Frances Woolley writes,

Once you fall down the rabbit hole, you just have to keep on going. If people’s choices are not a reliable guide to their well-being, you have to turn to something else. Ask people how happy they are and measure well-being in terms of happiness. Evaluate health care spending by looking at objective measures of health, such as mortality, morbidity, or survival rates. Chuck out the entire elegant theoretical framework of welfare economics.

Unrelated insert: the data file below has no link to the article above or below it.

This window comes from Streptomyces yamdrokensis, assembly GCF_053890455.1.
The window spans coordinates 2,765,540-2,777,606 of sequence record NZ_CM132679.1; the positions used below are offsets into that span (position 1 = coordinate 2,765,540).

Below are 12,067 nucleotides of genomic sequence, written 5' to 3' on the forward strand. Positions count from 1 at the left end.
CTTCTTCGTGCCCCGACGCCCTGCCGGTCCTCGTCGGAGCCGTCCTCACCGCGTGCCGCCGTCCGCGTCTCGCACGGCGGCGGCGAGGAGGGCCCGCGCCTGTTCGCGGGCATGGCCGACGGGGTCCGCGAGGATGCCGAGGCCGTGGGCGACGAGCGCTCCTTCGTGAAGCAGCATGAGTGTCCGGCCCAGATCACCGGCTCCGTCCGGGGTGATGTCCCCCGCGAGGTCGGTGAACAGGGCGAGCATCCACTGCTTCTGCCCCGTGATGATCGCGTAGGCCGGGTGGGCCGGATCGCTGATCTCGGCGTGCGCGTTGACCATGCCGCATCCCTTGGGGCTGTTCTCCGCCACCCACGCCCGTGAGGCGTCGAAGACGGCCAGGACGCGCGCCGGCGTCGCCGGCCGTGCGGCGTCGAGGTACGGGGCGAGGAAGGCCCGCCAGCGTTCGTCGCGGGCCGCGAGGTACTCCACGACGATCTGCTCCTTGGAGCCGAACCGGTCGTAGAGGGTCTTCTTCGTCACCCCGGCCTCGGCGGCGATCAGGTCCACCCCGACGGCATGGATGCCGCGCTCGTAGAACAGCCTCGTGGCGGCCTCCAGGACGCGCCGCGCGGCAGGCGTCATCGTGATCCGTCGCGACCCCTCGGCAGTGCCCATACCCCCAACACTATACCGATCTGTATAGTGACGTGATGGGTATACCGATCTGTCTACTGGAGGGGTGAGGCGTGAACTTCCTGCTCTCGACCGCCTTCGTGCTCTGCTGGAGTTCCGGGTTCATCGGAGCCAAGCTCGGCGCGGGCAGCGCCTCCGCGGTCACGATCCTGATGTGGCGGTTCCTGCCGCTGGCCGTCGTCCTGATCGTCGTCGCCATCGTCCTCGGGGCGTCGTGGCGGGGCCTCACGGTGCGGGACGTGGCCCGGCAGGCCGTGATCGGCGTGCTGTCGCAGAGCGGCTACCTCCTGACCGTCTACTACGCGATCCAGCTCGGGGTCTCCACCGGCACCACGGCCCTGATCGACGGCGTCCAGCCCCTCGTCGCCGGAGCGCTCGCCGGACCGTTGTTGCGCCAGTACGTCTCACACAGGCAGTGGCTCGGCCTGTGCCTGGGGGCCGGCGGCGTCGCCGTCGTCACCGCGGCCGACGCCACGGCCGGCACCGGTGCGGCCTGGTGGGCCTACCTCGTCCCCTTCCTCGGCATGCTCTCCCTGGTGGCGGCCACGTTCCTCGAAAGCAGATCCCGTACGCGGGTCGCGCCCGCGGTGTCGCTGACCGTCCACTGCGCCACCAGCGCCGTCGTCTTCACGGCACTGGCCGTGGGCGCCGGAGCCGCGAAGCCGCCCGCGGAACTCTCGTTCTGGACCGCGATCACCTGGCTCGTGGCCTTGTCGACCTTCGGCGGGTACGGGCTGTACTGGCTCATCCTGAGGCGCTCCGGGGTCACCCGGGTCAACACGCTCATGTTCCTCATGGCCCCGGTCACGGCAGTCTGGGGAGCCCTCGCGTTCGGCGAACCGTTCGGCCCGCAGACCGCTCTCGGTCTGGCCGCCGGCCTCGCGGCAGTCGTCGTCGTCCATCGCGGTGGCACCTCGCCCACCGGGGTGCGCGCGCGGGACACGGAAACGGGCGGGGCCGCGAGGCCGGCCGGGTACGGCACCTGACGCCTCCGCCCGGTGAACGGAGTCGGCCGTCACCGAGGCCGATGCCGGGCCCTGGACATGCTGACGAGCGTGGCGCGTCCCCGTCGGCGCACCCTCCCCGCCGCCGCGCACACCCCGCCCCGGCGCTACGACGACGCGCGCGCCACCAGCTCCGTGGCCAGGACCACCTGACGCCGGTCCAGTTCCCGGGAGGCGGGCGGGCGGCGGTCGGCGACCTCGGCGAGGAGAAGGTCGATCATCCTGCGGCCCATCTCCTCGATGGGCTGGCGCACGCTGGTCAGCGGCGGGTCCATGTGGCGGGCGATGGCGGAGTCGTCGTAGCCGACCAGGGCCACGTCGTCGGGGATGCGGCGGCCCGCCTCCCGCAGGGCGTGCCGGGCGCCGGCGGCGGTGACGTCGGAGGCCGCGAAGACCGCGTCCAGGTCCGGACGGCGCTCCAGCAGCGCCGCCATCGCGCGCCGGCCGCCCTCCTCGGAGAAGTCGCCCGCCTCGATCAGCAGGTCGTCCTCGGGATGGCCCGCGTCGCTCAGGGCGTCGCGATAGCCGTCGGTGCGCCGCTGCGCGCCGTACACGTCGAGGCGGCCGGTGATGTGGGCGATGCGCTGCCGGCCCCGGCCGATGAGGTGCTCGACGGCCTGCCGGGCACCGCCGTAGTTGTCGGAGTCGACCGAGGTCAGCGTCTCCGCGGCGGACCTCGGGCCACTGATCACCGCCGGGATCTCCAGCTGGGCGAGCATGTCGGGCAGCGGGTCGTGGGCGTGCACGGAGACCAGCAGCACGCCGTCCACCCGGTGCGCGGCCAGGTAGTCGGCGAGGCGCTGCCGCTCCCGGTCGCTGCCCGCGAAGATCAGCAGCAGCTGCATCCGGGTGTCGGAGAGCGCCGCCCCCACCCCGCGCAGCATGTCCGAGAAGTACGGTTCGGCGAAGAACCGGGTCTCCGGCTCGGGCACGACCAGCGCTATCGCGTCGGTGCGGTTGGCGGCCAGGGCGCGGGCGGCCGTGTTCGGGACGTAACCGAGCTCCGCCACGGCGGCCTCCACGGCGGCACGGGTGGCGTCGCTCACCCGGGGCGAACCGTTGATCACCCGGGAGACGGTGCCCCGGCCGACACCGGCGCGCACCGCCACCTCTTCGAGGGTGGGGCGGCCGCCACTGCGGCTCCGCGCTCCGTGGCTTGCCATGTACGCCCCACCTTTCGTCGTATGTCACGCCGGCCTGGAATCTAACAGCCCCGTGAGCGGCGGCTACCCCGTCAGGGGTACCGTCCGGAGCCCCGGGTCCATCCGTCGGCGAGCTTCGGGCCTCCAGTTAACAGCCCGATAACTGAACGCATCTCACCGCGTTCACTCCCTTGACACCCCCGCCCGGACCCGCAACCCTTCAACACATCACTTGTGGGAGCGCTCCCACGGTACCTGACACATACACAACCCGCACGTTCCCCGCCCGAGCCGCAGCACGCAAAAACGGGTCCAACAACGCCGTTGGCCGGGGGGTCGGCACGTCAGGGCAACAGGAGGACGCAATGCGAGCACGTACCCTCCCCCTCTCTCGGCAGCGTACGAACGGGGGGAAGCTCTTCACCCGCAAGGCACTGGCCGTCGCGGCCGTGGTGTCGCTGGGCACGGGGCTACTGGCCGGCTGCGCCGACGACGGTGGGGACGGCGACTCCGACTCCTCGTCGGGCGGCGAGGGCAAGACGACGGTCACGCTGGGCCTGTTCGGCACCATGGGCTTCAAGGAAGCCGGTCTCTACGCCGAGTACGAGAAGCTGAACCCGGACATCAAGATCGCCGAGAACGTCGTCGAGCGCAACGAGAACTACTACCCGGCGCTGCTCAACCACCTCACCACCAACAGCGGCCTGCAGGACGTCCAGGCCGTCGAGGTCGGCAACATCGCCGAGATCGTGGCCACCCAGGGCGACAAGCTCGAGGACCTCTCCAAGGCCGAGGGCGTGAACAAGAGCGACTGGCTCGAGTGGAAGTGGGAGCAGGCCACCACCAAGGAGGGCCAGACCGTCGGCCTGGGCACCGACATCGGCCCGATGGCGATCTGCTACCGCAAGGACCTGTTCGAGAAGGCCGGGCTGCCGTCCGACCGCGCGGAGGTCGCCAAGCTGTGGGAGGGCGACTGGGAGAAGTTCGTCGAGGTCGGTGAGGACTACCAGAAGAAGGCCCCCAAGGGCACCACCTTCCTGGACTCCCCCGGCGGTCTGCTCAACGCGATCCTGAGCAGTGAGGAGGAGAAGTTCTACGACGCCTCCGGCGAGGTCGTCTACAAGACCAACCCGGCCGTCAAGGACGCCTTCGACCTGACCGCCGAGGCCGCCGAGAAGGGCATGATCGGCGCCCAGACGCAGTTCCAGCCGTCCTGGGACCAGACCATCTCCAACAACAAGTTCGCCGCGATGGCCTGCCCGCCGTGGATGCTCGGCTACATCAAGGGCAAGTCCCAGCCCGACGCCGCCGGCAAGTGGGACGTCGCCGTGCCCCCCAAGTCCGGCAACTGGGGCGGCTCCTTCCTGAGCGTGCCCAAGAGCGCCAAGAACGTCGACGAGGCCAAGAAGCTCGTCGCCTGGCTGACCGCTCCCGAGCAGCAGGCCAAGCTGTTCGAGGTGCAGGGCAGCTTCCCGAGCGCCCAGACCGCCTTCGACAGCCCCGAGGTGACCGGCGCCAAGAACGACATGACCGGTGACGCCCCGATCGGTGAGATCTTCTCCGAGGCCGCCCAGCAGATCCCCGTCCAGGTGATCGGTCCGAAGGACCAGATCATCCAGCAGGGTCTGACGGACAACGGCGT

Read the whole essay.

If the whole purpose of doing economics is to make policy recommendations based on application of the “elegant theoretical framework of welfare economics,” then findings from behavioral economics represent one challenge. Hayekian considerations of local knowledge are an alternative challenge. I think that even if one could produce the grand synthesis of behavioral economics and neoclassical economics for which Woolley might long, the Hayekian problem would remain.